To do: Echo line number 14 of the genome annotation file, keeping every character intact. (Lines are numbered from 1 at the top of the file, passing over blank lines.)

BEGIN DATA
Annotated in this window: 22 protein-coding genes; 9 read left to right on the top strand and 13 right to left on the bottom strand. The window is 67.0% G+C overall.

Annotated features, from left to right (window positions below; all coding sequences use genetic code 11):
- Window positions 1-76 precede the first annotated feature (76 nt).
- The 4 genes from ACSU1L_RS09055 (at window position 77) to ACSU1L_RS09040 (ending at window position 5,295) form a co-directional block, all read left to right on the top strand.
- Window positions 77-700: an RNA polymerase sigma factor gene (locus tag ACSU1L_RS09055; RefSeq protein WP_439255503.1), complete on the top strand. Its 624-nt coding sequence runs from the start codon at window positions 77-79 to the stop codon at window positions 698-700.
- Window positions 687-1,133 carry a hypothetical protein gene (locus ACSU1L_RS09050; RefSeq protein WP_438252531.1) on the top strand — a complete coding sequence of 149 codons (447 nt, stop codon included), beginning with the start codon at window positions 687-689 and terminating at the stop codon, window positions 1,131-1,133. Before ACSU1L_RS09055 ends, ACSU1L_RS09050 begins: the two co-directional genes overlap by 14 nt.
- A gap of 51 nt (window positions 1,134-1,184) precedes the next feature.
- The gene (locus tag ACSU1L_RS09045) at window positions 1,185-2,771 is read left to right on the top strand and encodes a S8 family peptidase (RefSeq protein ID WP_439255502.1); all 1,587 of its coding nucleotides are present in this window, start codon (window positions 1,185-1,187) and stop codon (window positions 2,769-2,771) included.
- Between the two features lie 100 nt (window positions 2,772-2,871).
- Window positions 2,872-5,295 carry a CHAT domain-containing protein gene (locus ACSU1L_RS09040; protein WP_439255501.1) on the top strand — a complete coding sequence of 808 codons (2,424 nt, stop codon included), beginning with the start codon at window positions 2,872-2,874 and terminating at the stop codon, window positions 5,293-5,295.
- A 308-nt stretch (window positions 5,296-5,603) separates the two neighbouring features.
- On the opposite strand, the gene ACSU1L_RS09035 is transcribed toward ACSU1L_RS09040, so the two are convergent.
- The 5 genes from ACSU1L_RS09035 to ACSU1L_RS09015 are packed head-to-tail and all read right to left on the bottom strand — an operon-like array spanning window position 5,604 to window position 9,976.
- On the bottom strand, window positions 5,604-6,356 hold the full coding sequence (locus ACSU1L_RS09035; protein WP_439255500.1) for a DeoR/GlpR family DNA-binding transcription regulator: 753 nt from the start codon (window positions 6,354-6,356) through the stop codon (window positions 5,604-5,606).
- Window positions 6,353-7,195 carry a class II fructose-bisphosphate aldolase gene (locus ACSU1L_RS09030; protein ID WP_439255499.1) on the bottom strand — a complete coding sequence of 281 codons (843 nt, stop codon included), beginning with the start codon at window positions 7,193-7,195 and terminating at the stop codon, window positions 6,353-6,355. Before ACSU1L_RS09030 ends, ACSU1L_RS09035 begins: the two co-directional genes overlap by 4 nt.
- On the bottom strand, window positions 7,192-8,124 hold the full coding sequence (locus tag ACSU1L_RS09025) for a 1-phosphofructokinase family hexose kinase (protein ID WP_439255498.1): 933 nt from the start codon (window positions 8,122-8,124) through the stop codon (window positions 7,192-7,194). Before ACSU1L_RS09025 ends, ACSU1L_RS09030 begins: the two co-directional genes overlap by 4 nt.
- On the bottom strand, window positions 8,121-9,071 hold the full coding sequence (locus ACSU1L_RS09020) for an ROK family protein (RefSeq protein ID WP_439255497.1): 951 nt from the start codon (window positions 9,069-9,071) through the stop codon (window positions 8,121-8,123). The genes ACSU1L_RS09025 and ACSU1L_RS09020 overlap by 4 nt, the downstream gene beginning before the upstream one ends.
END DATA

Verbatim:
- On the bottom strand, window positions 5,604-6,356 hold the full coding sequence (locus ACSU1L_RS09035; protein WP_439255500.1) for a DeoR/GlpR family DNA-binding transcription regulator: 753 nt from the start codon (window positions 6,354-6,356) through the stop codon (window positions 5,604-5,606).